Conference Paper

Surface Reconstruction from LiDAR Data with Extended Snake Theory

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Abstract

Surface reconstruction from implicit data of sub-randomly distributed 3D points is the key work of extracting explicit information from LiDAR data. This paper proposes an approach of extended snake theory to surface reconstruction from LiDAR data. The proposed algorithm approximates a surface with connected planar patches. Growing from an initial seed point, a surface is reconstructed by attaching new adjacent planar patches based on the concept of minimizing the deformable energy. A least-squares solution is sought to keep a local balance of the internal and external forces, which are inertial forces maintaining the flatness of a surface and pulls of observed LiDAR points bending the growing surface toward observations. Experiments with some test data acquired with a ground-based LiDAR demonstrate the feasibility of the proposed algorithm. The effects of parameter settings on the delivered results are also investigated.

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... When this data is studied interactively it is easy to form a mental image of the geometry of the scene. The collection of 3D points gives insight into the surfaces that were sampled, and many methods have been proposed to automatically detect these surfaces [12] [14]. ...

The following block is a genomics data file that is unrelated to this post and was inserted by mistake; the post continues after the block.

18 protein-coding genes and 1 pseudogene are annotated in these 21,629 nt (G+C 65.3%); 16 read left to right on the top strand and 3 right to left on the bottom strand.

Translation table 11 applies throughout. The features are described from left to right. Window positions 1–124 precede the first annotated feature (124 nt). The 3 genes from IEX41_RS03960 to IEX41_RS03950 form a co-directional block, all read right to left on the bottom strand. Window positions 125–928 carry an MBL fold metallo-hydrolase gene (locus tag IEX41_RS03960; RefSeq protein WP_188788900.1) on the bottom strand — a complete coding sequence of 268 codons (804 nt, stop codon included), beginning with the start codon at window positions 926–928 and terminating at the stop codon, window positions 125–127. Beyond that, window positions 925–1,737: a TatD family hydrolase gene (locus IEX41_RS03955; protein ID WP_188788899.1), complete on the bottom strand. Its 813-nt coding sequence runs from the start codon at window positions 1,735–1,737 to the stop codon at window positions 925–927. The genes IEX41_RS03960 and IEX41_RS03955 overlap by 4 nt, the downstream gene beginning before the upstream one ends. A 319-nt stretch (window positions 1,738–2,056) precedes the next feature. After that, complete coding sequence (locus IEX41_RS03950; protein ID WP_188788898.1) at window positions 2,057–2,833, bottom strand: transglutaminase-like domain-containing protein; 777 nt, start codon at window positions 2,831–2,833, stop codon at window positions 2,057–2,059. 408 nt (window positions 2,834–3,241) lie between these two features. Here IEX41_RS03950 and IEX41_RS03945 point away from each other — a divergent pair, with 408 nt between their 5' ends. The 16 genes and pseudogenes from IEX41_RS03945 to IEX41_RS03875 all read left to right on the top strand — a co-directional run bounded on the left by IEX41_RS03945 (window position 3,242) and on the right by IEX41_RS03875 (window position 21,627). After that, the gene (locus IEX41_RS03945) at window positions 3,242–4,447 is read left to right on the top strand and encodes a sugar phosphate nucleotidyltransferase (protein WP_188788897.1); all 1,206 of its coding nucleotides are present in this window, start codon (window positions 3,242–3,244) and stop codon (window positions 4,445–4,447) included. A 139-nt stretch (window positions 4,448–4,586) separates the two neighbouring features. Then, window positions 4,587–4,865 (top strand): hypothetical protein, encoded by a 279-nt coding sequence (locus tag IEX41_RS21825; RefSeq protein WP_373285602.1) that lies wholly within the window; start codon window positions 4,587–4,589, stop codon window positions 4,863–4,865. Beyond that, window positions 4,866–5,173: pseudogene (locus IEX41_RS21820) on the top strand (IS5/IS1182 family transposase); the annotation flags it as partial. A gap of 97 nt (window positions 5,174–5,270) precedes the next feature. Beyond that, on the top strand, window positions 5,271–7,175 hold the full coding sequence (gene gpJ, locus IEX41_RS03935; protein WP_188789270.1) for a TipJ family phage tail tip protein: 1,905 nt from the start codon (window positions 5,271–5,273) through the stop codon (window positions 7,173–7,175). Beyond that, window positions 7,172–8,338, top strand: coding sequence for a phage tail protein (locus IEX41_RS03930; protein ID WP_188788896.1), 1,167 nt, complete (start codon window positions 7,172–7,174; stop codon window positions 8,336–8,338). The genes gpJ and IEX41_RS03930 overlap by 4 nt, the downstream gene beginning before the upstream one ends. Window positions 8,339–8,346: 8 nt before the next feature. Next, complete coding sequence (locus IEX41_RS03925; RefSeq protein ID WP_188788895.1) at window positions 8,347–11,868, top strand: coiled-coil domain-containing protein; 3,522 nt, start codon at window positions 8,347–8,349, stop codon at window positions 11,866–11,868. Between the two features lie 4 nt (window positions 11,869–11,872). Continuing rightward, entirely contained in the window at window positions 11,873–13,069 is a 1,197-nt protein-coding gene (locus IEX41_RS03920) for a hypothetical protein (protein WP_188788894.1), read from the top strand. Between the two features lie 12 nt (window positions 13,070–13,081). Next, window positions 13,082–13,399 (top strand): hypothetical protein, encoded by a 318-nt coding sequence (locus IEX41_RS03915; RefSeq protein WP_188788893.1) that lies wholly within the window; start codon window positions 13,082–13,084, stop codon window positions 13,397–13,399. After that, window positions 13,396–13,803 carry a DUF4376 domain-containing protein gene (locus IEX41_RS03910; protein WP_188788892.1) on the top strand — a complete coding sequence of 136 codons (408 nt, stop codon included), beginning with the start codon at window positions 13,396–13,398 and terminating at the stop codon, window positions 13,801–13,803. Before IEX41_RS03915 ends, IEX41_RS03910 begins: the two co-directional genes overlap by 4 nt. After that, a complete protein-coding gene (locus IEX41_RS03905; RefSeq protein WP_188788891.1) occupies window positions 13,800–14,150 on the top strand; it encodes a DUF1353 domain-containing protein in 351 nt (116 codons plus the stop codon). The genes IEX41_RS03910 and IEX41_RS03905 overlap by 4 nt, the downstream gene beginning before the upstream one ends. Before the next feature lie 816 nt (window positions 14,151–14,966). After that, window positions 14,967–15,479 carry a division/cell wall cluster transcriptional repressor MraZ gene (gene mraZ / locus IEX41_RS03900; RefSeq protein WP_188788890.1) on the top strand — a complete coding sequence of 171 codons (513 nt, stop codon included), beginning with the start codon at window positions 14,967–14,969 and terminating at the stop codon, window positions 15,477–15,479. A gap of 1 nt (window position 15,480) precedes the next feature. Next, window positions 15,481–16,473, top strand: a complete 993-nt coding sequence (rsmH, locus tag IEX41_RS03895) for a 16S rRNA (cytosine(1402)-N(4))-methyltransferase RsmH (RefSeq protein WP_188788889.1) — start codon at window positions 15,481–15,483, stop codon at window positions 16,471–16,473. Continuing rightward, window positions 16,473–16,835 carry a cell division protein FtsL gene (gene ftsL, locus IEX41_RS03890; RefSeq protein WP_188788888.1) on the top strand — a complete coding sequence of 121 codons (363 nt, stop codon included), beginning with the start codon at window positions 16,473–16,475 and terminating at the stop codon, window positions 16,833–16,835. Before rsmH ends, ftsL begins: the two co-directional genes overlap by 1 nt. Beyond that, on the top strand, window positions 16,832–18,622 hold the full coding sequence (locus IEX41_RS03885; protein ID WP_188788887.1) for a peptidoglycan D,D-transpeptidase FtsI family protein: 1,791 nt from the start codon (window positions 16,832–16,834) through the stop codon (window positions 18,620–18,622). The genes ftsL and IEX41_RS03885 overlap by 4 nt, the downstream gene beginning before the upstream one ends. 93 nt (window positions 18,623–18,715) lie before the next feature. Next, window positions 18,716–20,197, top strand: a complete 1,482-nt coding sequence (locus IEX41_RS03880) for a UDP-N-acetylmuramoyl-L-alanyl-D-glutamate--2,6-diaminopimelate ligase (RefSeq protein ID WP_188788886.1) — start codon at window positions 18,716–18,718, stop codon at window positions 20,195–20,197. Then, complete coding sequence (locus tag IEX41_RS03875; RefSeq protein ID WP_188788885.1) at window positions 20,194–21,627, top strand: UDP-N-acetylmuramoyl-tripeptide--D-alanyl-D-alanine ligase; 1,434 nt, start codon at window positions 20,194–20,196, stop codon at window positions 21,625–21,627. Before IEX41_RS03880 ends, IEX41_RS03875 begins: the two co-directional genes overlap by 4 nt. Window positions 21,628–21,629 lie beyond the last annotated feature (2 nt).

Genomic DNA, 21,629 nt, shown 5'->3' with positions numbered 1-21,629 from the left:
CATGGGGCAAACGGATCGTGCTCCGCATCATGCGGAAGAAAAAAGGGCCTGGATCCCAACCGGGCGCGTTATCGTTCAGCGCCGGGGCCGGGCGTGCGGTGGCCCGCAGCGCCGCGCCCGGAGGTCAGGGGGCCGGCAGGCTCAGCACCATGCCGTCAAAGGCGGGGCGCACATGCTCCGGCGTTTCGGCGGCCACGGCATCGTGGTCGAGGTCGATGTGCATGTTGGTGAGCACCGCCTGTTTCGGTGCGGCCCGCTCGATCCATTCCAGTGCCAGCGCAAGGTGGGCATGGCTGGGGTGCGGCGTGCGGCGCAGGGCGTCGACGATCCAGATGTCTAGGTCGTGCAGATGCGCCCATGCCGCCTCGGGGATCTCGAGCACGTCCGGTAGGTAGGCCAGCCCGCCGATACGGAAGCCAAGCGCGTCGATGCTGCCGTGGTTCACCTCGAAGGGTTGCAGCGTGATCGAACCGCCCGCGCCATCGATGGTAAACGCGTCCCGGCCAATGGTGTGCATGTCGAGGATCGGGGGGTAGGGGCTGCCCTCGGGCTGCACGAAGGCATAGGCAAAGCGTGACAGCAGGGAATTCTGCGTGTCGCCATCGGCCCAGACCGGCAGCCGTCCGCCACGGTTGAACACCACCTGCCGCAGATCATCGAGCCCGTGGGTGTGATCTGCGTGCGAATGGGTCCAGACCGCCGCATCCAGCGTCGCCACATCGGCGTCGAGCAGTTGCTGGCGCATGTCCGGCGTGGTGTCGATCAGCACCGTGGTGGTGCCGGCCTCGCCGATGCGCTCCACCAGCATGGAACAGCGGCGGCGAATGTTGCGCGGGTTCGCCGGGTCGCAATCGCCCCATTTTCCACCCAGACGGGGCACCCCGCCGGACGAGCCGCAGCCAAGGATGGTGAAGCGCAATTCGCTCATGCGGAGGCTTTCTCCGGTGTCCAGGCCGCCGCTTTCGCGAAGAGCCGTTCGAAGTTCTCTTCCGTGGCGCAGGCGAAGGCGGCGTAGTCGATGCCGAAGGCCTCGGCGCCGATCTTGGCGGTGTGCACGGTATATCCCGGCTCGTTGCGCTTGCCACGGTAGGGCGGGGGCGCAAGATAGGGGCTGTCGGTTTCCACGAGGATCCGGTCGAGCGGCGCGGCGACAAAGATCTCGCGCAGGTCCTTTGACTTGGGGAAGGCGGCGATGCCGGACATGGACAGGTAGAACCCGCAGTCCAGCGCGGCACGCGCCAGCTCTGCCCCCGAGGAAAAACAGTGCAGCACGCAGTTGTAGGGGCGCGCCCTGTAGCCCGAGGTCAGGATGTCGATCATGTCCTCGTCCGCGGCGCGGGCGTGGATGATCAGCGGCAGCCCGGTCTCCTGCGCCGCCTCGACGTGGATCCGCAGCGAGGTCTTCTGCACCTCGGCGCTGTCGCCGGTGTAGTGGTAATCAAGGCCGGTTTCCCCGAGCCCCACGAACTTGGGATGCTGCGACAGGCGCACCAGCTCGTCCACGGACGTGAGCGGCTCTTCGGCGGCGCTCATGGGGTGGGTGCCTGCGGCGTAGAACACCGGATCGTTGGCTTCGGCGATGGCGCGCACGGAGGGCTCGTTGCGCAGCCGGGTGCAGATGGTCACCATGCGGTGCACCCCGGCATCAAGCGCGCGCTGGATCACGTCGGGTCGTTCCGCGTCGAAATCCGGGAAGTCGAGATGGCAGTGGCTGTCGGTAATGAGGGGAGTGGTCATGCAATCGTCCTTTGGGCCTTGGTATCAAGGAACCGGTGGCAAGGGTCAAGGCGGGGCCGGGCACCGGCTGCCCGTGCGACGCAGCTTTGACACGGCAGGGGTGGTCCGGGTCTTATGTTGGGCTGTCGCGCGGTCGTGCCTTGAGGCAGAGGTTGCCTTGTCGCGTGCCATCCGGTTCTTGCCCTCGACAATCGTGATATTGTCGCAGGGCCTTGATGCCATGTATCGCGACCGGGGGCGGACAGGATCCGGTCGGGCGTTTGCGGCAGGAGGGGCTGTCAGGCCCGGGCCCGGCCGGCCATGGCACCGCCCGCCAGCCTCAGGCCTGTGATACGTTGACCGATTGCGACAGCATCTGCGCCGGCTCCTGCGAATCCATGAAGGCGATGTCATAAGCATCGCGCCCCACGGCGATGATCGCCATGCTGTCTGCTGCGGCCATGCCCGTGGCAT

... When this data is studied interactively it is easy to form a mental image of the geometry of the scene. The collection of 3D points gives insight into the surfaces that were sampled, and many methods have been proposed to automatically detect these surfaces [12, 14]. One influential group of methods is the methods based on RANSAC [3] , which uses a minimal random sample to define a surface and iterates to find the surface containing most points. ...
... One influential group of methods is the methods based on RANSAC [3] , which uses a minimal random sample to define a surface and iterates to find the surface containing most points. Another group of methods is based on region growing [14], which initializes a bounded surface at a certain point and tries to expand this while maintaining some constraint like maximal deviation from the surface in location or normal. Finally , Funke, Malamatos, and Ray [4] give an approximation algorithm for finding a connected component with comparable normals in a triangulation. ...
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... While interactive methods like SmartBoxes [14] significantly speed up manual reconstruction, their reliance on a human operator makes them less appropriate for handling massive datasets within limited time. Recent research into automatic geometry reconstruction from laser range scans has focused on smooth sur- faces [2, 11, 20] . A likely reason for using smooth surfaces is that traditionally most high-density laser range scans were made using close range measurements of natural objects in a controlled environment. ...